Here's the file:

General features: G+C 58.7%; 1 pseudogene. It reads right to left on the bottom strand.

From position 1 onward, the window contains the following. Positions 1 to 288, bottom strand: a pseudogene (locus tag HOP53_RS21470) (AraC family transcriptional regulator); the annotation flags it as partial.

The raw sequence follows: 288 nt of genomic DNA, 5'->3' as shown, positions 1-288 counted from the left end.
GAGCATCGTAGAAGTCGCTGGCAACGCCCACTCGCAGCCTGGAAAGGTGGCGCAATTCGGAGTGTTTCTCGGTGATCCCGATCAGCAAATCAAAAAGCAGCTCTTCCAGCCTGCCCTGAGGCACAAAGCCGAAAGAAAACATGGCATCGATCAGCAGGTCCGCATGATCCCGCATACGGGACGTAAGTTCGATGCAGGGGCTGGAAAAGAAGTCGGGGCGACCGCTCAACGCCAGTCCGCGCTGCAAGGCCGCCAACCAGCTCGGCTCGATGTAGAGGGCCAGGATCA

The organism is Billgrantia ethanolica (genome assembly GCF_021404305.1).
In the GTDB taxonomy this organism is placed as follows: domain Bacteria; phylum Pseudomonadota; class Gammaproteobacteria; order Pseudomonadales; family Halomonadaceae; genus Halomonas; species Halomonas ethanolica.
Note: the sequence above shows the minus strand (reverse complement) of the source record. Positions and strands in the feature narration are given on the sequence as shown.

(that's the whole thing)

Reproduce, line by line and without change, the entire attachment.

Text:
General features: G+C 58.7%; 1 pseudogene. It reads right to left on the bottom strand.

From position 1 onward, the window contains the following. Positions 1 to 288, bottom strand: a pseudogene (locus tag HOP53_RS21470) (AraC family transcriptional regulator); the annotation flags it as partial.

The raw sequence follows: 288 nt of genomic DNA, 5'->3' as shown, positions 1-288 counted from the left end.
GAGCATCGTAGAAGTCGCTGGCAACGCCCACTCGCAGCCTGGAAAGGTGGCGCAATTCGGAGTGTTTCTCGGTGATCCCGATCAGCAAATCAAAAAGCAGCTCTTCCAGCCTGCCCTGAGGCACAAAGCCGAAAGAAAACATGGCATCGATCAGCAGGTCCGCATGATCCCGCATACGGGACGTAAGTTCGATGCAGGGGCTGGAAAAGAAGTCGGGGCGACCGCTCAACGCCAGTCCGCGCTGCAAGGCCGCCAACCAGCTCGGCTCGATGTAGAGGGCCAGGATCA

The organism is Billgrantia ethanolica (genome assembly GCF_021404305.1).
In the GTDB taxonomy this organism is placed as follows: domain Bacteria; phylum Pseudomonadota; class Gammaproteobacteria; order Pseudomonadales; family Halomonadaceae; genus Halomonas; species Halomonas ethanolica.
Note: the sequence above shows the minus strand (reverse complement) of the source record. Positions and strands in the feature narration are given on the sequence as shown.